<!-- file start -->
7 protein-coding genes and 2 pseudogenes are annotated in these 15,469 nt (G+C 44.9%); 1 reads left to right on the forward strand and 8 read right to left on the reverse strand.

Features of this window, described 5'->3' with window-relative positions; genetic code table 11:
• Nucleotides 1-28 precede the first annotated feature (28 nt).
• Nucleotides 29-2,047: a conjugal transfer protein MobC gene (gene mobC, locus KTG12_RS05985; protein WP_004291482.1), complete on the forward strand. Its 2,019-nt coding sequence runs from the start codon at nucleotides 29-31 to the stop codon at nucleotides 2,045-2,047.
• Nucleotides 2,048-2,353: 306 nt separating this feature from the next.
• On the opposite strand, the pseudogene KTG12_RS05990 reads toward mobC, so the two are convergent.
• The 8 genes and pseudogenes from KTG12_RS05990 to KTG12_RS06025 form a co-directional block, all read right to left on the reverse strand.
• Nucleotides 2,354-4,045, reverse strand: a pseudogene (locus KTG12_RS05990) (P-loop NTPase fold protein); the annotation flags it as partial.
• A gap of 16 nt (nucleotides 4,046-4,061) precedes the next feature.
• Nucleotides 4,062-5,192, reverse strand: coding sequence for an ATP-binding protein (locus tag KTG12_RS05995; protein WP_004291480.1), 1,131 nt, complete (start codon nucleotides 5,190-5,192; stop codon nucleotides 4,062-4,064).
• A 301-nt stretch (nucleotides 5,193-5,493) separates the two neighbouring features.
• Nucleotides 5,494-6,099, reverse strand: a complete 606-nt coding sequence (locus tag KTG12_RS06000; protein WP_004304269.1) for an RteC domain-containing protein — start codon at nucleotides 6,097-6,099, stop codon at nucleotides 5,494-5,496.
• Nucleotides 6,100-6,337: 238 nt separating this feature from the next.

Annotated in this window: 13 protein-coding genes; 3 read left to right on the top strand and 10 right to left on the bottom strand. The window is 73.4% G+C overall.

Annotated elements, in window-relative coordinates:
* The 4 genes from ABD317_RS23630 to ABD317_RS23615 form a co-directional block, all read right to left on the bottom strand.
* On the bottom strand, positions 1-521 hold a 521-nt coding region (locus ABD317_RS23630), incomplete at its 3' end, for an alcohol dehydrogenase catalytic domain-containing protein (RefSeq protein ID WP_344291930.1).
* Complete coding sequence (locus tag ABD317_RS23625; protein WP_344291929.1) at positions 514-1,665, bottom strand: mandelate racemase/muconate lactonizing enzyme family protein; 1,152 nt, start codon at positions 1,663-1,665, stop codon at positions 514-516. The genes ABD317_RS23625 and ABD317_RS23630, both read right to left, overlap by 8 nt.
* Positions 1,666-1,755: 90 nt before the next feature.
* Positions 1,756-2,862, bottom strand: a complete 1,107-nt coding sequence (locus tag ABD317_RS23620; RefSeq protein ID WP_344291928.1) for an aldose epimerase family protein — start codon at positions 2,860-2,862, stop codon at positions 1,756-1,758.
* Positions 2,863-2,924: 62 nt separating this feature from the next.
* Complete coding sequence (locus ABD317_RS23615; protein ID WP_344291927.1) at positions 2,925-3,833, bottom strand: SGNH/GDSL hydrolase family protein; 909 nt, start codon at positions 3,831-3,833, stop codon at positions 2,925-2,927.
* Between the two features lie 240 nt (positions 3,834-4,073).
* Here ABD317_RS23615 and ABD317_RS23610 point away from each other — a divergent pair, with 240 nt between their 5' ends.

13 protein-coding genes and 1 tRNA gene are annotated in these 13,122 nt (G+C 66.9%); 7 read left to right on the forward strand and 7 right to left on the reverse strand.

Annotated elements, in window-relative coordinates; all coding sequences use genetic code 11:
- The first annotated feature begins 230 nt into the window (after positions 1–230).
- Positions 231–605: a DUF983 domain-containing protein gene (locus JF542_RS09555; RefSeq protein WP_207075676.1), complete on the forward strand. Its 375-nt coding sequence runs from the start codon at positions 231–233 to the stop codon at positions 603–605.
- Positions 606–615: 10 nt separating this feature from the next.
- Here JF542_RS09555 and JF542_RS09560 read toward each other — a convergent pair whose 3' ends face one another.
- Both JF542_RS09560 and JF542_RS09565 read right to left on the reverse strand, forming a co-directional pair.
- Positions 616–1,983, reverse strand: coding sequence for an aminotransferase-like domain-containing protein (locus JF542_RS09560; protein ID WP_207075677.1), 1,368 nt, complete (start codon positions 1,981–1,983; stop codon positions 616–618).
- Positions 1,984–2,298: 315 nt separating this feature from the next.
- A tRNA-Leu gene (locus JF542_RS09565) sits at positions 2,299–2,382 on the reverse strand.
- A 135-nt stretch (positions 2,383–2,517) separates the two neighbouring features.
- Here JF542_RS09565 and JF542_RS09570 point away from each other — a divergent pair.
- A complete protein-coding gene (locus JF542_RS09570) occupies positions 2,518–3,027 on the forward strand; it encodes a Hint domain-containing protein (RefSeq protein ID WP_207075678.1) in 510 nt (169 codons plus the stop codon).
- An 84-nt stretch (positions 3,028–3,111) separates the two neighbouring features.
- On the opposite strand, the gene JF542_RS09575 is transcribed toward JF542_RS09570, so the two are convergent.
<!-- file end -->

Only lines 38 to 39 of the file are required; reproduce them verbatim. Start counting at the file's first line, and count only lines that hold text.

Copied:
- An 84-nt stretch (positions 3,028–3,111) separates the two neighbouring features.
- On the opposite strand, the gene JF542_RS09575 is transcribed toward JF542_RS09570, so the two are convergent.